Total book sales across the industry fell by 11% in the first six months of 2020, despite a big increase for fiction and a surge in digital formats, figures released by the Publishers Association (PA) show.
According to the PA's Sales Monitor report for January to June, the total invoiced value of sales from UK publishers in all formats, including the UK and exports, was £1.5bn, down from £1.7bn in the same period last year. For the UK market alone, total sales were down 6% to £837m, while exports fell 17% to £653m.
There was also a 17% plunge in print sales to £1.1bn, outweighing a 13% rise in digital formats to £351m.
The overall slump was driven by steep falls in the educational and professional sector where estimated sales fell by a sixth to £638m and all categories saw a double-digit decline, particularly ELT which plummeted 31%.
However, consumer sales also slipped by 6% to £852m, with 16% and 7% drops for non-fiction and children's books respectively, outweighing a 13% rise in fiction sales.
The PA said the statistics, grossed-up from figures provided by distributors and large publishers, were the most accurate insight into book sales following a period which saw shops closed during the first retail lockdown from March to June, affecting the available consumer data.
In the home market, digital consumer books were up 26% to £125m, with 24% and 25% rises for fiction and non-fiction respectively alongside a 50% leap for children’s books. The PA said the industry would be on course for record digital sales this year if the pace continues.
In all, there was 47% rise in UK consumer sales of audiobooks — up to £39m — while the value of e-book sales rose 18% to £86m.
But there was more troubling news for print as UK sales slumped to £653m, with consumer sales falling 8% to £453m and academic down 17% to £195m. Non-fiction and reference were down 13% to £269m while children's print books in the UK market had a smaller decline, down 3% to £117m.
Hardback fiction was the only category to see a rise, increasing 25% by volume to 6.7 million units and 37% by value to £34.2m, while paperback fiction remained roughly level.
Once again, the overall decline in the home market was driven by the academic sector, with sales dropping 14% to £260m while consumer sales slipped just 2% to £578m.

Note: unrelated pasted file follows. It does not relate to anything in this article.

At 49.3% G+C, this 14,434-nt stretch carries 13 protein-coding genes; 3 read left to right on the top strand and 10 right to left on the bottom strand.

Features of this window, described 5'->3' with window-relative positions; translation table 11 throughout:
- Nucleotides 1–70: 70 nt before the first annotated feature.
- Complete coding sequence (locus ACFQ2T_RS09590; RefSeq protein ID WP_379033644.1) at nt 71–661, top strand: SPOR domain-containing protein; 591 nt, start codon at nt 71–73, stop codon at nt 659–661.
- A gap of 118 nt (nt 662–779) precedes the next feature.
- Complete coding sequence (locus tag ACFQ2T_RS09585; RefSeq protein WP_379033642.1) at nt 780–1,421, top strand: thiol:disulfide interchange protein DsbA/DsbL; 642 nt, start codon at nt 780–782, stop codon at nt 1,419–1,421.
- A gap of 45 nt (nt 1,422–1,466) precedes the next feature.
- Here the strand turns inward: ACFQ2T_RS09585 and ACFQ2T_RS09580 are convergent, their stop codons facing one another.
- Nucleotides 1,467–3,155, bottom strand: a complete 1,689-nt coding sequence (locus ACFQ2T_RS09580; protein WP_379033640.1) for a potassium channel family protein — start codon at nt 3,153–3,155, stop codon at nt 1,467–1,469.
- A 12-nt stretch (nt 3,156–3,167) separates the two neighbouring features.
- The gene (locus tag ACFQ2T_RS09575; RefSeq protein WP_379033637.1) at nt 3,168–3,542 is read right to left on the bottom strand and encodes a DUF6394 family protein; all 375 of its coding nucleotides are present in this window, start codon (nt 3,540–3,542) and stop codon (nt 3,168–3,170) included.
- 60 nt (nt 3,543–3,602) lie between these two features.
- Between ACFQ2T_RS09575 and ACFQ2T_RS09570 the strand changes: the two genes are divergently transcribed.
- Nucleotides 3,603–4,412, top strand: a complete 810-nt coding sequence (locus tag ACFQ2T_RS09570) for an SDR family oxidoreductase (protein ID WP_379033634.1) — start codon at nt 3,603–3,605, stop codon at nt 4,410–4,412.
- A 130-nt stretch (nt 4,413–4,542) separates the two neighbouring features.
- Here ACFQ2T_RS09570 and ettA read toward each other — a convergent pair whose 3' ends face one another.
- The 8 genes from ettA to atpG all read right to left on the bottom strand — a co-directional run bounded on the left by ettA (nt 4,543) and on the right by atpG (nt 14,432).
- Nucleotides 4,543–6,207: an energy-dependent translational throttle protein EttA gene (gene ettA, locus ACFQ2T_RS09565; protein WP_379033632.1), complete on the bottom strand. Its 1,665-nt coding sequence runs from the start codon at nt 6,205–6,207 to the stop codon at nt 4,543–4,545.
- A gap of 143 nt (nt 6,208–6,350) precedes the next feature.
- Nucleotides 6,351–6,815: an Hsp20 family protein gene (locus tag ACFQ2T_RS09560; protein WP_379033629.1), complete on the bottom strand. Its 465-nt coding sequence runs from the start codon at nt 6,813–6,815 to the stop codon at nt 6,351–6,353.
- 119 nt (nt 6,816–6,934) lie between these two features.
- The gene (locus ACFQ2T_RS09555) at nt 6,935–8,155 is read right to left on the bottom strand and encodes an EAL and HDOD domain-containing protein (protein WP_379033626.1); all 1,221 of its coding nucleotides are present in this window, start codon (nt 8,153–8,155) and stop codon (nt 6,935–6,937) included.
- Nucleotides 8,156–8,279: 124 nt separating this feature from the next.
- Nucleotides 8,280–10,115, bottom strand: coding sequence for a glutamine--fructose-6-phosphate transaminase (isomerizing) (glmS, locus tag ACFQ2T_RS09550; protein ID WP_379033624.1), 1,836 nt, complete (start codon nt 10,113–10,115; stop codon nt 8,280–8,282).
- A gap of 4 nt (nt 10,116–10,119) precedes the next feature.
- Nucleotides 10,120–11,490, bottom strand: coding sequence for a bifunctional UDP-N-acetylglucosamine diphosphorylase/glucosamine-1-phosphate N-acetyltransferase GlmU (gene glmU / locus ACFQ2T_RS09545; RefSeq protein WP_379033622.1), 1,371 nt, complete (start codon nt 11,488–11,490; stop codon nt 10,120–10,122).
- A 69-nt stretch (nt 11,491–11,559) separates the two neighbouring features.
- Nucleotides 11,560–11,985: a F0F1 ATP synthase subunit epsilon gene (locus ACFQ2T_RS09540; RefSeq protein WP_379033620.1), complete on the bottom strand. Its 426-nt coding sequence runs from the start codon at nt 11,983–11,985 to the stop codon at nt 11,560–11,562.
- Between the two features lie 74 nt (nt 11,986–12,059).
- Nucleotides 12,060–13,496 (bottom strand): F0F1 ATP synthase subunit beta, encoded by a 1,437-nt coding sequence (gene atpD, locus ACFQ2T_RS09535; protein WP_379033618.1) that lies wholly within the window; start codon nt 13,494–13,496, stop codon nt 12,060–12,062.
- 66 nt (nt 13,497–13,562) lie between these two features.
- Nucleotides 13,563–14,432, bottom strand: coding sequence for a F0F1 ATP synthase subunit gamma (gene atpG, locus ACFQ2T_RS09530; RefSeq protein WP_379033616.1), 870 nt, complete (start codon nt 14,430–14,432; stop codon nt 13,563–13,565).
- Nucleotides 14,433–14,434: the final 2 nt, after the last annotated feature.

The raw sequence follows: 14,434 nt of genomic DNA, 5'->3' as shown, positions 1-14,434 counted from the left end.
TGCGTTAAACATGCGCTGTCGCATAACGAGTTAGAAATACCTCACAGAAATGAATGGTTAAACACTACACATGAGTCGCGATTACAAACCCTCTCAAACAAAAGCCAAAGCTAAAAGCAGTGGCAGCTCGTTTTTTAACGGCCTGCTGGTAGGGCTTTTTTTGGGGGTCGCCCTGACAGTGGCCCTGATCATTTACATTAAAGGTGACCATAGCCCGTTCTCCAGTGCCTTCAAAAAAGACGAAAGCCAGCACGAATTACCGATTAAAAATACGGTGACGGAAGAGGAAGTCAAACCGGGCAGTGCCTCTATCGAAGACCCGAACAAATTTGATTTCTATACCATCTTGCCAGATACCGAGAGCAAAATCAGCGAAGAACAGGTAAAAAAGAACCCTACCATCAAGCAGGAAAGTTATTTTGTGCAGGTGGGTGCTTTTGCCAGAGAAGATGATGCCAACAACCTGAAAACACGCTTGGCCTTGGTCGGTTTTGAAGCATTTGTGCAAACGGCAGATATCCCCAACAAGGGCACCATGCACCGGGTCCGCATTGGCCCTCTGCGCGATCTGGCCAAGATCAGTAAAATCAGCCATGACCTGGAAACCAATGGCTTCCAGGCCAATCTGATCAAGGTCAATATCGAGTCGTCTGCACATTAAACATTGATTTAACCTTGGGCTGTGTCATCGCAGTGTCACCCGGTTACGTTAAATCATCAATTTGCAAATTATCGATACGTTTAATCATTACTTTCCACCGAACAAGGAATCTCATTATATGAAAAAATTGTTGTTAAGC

Consumer exports were also down 13% to £275m, while academic titles fell by 20% to £378m. Here, consumer sales fell 22% for non-fiction and 15% in children's, while fiction climbed 7%. For academic books, there were again double-digit drops for school books (-28%), ELT (-30%) and STM (-11%).
The period saw decreases in book exports by value for all regions except for North America, where sales rose 8% to £115.1m.
Sales to the Middle East/North Africa and the Other Americas region fell by a third, while sales to Africa Sub-Sahara were down by a quarter. Exports to Europe, Australasia and East/South Asia were each down by 14% to 16%.
In a statement, Stephen Lotinga, c.e.o. of the Publishers Association, chose to highlight the success of fiction. He said: “These figures show us that UK readers have returned to fiction during lockdown, turning to novels for entertainment, escapism and comfort during the first six months of this year. Incredible books such as Hilary Mantel’s The Mirror & the Light and Bernardine Evaristo’s Girl, Woman, Other have offered people support in these difficult times.
“In a challenging year for the UK publishing industry, growth in digital has helped counterbalance print decreases and this has largely been driven by a combination of wonderful new writers and a resurgence of interest in the classics. These figures really emphasise the enduring nature of books and reading – and that readers continue to embrace books in all their forms.
“While it is encouraging that books continued to reach readers during lockdown it has clearly been a difficult time for bookshops, which are vital to the health of our industry."